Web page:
It’s one of the most honest investment books I’ve ever read. It deals with hubris, overconfidence, luck and the multitude of psychological factors we’re all forced to deal with when trying to make rational decisions.

I’m a huge fan of the mindset of process over outcomes and this book is full of useful nuggets of wisdom on this subject. I go back through my highlights from this book on regular basis. What follows are some of my favorites.

Why people make poor decisions:

People lose money in the markets either because of errors in their analysis or because of psychological factors that prevent the application of the analysis.

Experience can be overrated:

Experience is the worst teacher. It gives the test before giving the lesson.

More here – A Wealth Of Common Sense

Well….Im Confused

So I was sitting in the car listening to the radio and all the chatter was about the current crisis in the diary industry which people seem to be suggesting is the result of corporate bastardry on behalf of groups like Fonterra. At the outset I have to state that I know nothing about primary production other than it looks hard and uncertain but then no more uncertain working in manufacturing in Australia. .

I know nothing about the current situation but I have always thought if you dont understand a problem directly try and look for something you are familiar with and work sideways. In doing so you might be able to lift the veil of your own confusion. So, I thought milk is a commodity maybe it is traded somewhere and that would give me some data upon which to start to make sense of what was happening. Part of everyone’s shtick was that the current situation could not be foreseen and I wondered how that could be. A bit of a look around found the chart below which is the CME Class 111 milk – it is undoubtedly not a match to what the local product is but it tells an interesting story.


To my untrained eye it looks as if this commodity has been stuffed since late 2014.  However, the usual caveats apply when dealing with analogues so I though I might be able to find some sort of global index that would give me an idea of the really big picture and as always Google obliged with the Global Dairy Trade Chart Focus March 2015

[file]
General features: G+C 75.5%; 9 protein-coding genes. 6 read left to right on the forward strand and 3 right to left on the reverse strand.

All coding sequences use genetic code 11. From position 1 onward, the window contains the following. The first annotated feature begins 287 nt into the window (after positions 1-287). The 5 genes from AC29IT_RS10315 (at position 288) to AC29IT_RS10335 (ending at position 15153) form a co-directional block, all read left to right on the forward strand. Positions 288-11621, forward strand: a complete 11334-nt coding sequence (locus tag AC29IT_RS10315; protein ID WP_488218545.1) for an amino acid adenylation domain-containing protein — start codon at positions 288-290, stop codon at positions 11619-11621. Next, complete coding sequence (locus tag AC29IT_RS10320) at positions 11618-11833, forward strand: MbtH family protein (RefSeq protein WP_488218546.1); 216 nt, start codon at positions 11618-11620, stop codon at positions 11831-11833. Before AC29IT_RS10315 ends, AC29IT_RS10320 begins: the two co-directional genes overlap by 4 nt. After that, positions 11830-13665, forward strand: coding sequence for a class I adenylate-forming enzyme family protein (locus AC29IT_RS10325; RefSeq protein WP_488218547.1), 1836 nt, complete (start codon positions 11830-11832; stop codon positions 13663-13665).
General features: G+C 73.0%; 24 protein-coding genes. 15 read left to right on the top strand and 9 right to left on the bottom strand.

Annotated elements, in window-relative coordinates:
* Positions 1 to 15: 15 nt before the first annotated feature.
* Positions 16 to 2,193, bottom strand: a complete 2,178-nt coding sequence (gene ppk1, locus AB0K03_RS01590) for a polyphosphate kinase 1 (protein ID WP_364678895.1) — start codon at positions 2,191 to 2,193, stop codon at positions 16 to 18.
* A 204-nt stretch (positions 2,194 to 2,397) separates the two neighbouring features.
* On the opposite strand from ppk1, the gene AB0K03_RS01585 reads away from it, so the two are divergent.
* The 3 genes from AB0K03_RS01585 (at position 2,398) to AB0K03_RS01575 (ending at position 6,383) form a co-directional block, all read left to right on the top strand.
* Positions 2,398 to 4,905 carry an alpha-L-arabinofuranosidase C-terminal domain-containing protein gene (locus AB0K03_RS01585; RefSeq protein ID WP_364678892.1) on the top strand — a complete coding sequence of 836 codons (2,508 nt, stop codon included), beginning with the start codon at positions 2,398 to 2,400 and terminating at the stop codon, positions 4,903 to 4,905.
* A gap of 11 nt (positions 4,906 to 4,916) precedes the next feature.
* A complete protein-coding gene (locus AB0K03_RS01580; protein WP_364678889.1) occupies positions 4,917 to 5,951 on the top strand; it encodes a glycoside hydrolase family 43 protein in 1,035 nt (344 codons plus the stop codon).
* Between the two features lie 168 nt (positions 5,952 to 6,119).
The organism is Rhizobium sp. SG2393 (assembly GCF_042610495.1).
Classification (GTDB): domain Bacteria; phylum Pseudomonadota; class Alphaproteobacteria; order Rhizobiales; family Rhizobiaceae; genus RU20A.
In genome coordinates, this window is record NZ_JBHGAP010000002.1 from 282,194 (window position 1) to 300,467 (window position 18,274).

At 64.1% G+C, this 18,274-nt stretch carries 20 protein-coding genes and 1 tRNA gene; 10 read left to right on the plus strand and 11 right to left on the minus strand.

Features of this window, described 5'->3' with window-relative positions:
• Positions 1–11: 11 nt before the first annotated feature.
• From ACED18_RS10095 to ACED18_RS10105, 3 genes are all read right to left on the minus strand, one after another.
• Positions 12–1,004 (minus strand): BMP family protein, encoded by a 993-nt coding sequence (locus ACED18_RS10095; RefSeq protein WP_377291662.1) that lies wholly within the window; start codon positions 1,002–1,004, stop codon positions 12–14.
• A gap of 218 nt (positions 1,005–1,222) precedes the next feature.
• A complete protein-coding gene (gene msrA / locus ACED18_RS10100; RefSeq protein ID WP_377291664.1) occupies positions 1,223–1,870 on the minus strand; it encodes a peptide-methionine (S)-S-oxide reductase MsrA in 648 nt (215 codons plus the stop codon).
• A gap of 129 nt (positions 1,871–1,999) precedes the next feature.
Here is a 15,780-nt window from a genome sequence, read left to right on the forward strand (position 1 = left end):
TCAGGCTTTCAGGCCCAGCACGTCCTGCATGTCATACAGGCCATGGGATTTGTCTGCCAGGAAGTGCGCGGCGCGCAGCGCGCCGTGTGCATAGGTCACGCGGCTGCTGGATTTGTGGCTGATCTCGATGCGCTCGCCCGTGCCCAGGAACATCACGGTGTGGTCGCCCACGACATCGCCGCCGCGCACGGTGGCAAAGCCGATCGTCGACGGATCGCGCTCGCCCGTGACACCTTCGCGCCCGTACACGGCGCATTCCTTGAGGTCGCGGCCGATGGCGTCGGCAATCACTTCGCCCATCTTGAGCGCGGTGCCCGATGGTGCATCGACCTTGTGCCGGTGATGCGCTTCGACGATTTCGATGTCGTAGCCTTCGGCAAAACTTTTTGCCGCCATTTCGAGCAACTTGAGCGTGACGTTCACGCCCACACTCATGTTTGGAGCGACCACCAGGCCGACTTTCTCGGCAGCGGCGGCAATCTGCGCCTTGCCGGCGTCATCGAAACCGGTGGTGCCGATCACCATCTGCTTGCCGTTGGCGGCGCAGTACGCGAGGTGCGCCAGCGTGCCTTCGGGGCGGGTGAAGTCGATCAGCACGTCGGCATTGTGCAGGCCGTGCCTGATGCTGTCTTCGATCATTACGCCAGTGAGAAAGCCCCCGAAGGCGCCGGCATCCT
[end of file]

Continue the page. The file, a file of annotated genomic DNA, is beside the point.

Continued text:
It looks to me as if the entire global dairy industry has been struggling since 2014. Therefore the proposition that these events could not be foreseen is somewhat disingenuous and is more reflective of incompetence than anything else. Then I remembered that the last person to ask about what was happening to prices in their industry was executives within that industry. The influence of Dunning-Kruger runs deep with Australian management and how anyone in a decision making position could offer up the reasoning that the current collapse in prices blind sided everyone is beyond me.

This then raises the question of whether I have cleared up my own confusion and the answer is not really.  If anyone knows anything let me know.

Behavioural Finance – An Introspection Of Investor Psychology

Dow Component Changes

I am still beavering away looking at changes in the S&P/ASX200 over time – it is a time consuming exercise as with all things Australian quality data is hard to come by. Both Standard and Poors and the ASX are friggen hopeless when it comes to providing useful hard core data for traders. However, the difference between the original S&P/ASX 200 and the current version is staggering. In the meantime I decided to have a quick look at the Dow which has proved to be much easier courtesy of Wikipedia


The cells highlighted in yellow represent companies that have held their spot over the past two decades. As you can see there has been significant turnover. And if you were curious about the weighting of each stock with the Dow these two neat little charts from IndexArb will help you.


Source – IndexArb